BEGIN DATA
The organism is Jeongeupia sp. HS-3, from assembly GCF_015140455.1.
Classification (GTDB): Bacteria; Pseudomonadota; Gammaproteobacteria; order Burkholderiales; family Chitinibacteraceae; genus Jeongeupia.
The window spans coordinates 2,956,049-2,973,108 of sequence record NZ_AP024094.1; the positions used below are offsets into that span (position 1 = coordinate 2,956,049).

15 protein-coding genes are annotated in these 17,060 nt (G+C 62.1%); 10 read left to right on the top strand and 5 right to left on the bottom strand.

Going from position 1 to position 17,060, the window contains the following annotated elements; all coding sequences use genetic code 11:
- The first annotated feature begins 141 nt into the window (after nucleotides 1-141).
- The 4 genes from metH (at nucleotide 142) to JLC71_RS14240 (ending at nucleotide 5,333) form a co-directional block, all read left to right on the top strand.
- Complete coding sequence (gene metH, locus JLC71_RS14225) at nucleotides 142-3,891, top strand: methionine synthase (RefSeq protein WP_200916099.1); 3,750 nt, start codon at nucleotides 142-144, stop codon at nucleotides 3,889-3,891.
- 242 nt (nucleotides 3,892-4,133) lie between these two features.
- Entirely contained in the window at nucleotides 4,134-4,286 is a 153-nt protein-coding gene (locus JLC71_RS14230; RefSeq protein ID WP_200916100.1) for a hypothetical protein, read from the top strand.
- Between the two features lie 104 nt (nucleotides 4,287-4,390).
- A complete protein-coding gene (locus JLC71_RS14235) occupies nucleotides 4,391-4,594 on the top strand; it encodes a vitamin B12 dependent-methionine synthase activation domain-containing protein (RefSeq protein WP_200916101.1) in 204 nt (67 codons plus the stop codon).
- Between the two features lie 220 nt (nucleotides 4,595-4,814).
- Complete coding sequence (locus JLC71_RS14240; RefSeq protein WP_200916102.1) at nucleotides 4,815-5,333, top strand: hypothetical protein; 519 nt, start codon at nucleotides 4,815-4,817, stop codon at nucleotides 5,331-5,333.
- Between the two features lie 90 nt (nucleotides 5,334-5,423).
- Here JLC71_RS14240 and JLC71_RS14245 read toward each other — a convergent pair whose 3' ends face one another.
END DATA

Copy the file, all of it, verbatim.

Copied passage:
The organism is Jeongeupia sp. HS-3, from assembly GCF_015140455.1.
Classification (GTDB): Bacteria; Pseudomonadota; Gammaproteobacteria; order Burkholderiales; family Chitinibacteraceae; genus Jeongeupia.
The window spans coordinates 2,956,049-2,973,108 of sequence record NZ_AP024094.1; the positions used below are offsets into that span (position 1 = coordinate 2,956,049).

15 protein-coding genes are annotated in these 17,060 nt (G+C 62.1%); 10 read left to right on the top strand and 5 right to left on the bottom strand.

Going from position 1 to position 17,060, the window contains the following annotated elements; all coding sequences use genetic code 11:
- The first annotated feature begins 141 nt into the window (after nucleotides 1-141).
- The 4 genes from metH (at nucleotide 142) to JLC71_RS14240 (ending at nucleotide 5,333) form a co-directional block, all read left to right on the top strand.
- Complete coding sequence (gene metH, locus JLC71_RS14225) at nucleotides 142-3,891, top strand: methionine synthase (RefSeq protein WP_200916099.1); 3,750 nt, start codon at nucleotides 142-144, stop codon at nucleotides 3,889-3,891.
- 242 nt (nucleotides 3,892-4,133) lie between these two features.
- Entirely contained in the window at nucleotides 4,134-4,286 is a 153-nt protein-coding gene (locus JLC71_RS14230; RefSeq protein ID WP_200916100.1) for a hypothetical protein, read from the top strand.
- Between the two features lie 104 nt (nucleotides 4,287-4,390).
- A complete protein-coding gene (locus JLC71_RS14235) occupies nucleotides 4,391-4,594 on the top strand; it encodes a vitamin B12 dependent-methionine synthase activation domain-containing protein (RefSeq protein WP_200916101.1) in 204 nt (67 codons plus the stop codon).
- Between the two features lie 220 nt (nucleotides 4,595-4,814).
- Complete coding sequence (locus JLC71_RS14240; RefSeq protein WP_200916102.1) at nucleotides 4,815-5,333, top strand: hypothetical protein; 519 nt, start codon at nucleotides 4,815-4,817, stop codon at nucleotides 5,331-5,333.
- Between the two features lie 90 nt (nucleotides 5,334-5,423).
- Here JLC71_RS14240 and JLC71_RS14245 read toward each other — a convergent pair whose 3' ends face one another.